When security agents took her home to put her under house arrest ahead of the pope’s visit, she was met by a mob sent to harass her. Her husband, Ramon Alejandro Muñoz, had climbed to the roof and was chanting anti-dictatorship slogans. Two neighbors took the couple’s side. Special-forces police were called in. They raided the home, shot Ms. Garro in the leg with rubber bullets and hauled the couple and two neighbors to jail.

Eighteen months later prosecutors charged Ms. Garro with assault, attempted murder and public disorder. Her husband and one neighbor, Eugenio Hernández, are accused of attempted murder and public disorder. The prosecution is seeking a 10-year prison sentence for Ms. Garro, 14 years for Mr. Muñoz, and 11 years for Mr. Hernández.

Anyone who has ever read about Soviet show trials will recognize the state’s case. The prosecutors claim that Messrs. Muñoz and Hernández were both on the roof and knew a police officer could have been killed when they threw things to try to stop him from climbing a ladder to reach them.

The regime alleges that the couple had been planning street disturbances. The “evidence” confiscated from their home included bottles, machetes, rebar and cardboard protest signs. The state claims that containers with fuel found in the home were Molotov cocktails.

Every household item or piece of scrap found in a poor Cuban household is considered a weapon when the state wants to convict a prisoner. By its logic the frying pan and the iron should have been cited too. With good aim, they can be deadly. As to the combustibles inside the home, Ms. Garro’s sister Yamilet Garro told independent journalist Augusto Cesar San Martín Albistur, “the items were for lighting during the blackouts that are quite common in the area.” For Castro, the most dangerous items were the antigovernment signs.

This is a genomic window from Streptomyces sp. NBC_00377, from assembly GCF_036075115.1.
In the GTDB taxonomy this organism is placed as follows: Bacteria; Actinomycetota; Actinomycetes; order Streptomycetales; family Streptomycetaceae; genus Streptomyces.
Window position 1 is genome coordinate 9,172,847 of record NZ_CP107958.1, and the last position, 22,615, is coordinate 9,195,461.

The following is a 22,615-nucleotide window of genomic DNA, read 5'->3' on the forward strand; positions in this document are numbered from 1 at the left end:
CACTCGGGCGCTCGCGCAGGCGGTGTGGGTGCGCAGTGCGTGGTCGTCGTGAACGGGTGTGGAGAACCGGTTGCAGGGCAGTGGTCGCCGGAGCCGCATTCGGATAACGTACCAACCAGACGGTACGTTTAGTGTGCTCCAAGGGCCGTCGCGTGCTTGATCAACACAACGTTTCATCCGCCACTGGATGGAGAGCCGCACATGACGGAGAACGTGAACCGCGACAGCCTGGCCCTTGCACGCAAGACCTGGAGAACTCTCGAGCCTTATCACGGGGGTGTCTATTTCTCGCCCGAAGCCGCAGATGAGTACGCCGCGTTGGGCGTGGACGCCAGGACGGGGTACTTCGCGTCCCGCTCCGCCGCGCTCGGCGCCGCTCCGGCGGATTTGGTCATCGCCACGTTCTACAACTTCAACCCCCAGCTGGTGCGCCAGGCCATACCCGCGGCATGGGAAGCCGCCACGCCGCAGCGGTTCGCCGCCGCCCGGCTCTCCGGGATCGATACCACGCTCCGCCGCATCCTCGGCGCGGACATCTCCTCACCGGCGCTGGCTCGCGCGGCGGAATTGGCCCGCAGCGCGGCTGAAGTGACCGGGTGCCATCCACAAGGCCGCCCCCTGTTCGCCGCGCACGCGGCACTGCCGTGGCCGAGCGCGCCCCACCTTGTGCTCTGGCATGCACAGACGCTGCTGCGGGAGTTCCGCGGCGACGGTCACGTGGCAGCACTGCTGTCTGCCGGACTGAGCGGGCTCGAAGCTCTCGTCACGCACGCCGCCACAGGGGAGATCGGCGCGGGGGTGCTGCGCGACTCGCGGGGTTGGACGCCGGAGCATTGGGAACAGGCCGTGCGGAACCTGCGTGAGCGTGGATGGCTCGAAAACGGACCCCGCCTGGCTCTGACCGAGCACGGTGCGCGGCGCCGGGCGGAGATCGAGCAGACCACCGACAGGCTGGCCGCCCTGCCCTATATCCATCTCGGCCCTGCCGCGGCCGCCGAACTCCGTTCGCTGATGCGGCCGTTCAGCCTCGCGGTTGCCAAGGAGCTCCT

Ms. Garro’s real crime is her refusal to surrender her soul to the state. That makes her an exemplary Christian but a lousy revolutionary. The peril she presents is showing Cubans how to be both.

Write to O’Grady@wsj.com

.. LEC here again — the column , and Ms. Garro ‘ s moral stands , speak for themselves …

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… What Was He Thinking ? [POTUS] …

Posted by paulfromwloh on Tuesday,December 10th,2013

.. POTUS , as one might imagine , went to the public memorial service for former South African President and anti – apartheid activist Nelson Mandela today . No big shock , there …

.. He was also invited to speak at the service , which he did . Ditto …

.. He shook the hand of Cuban President Raul Castro ?

.. Whaaaaat ??

[h/t — theweeklystandard.com]

.. [link] — to pictures and video images …

.. Yes , he did just that . Incredibly insensitive , stupid , and moronic . POTUS should have known better , but could have cared less . The propaganda value to the Cuban regime and the apparatchiks is going to be invaluable . Which was part of the point ….

.. Obama could not have cared less …

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… Cuba and NortH Korea , “Brothers in Arms ??” …

Posted by paulfromwloh on Tuesday,July 23rd,2013

LEC  here — the comments on this are mine .  I insered them into  this article to posit answers  why Cuba ,  North Korea , and other Parties might be playing ” footsie . ”

Panama’s recent capture of a North Korean vessel carrying 240 tons of weapons from Cuba, including rockets, missile systems and two MIG 21s hidden among sacks of Cuban sugar, raises numerous questions and provides few answers.

[-] If the weapons were being sent from Cuba to be repaired in North Korea, why were they hidden in the hold of the ship under thousands of Cuban sugar bags?

— this one is obvious . Panama had likely made it clear that no weapons smuggling through the canal would be tolerated . Both Cuba and NK were afraid of sending the ship by the more circuitous route , either around South America , or past Africa . Either one would have xposed the ship to seizsure by Allied navies , with intel about what was listed on the manifest , and what was actually in the ship .

Why did the North Korean crew resist the Panamanian boarding of their ship in Panamanian waters? And why did the ship’s captain try to commit suicide?

— also obvious . They knew , or had some idea of what was actually in the ship , and the officers and crew were well paid to keep  their

... oops , we got caught ?! ...

… oops , we got caught ?! …

mouths shut , especially being from North Korea .